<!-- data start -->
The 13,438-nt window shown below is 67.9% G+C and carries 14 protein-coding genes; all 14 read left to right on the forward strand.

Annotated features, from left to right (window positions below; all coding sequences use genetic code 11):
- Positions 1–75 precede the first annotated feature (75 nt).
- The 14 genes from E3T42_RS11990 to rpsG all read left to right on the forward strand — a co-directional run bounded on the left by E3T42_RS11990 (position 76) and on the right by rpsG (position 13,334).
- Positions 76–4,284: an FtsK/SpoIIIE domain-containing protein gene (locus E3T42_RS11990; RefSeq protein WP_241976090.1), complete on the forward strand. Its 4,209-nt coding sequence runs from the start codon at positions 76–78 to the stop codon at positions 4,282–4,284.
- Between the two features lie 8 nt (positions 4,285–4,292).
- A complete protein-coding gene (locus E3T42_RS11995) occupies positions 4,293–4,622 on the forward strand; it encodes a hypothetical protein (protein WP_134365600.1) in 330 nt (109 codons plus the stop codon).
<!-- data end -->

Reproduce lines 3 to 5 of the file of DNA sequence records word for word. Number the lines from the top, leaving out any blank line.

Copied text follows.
- Positions 1–75 precede the first annotated feature (75 nt).
- The 14 genes from E3T42_RS11990 to rpsG all read left to right on the forward strand — a co-directional run bounded on the left by E3T42_RS11990 (position 76) and on the right by rpsG (position 13,334).
- Positions 76–4,284: an FtsK/SpoIIIE domain-containing protein gene (locus E3T42_RS11990; RefSeq protein WP_241976090.1), complete on the forward strand. Its 4,209-nt coding sequence runs from the start codon at positions 76–78 to the stop codon at positions 4,282–4,284.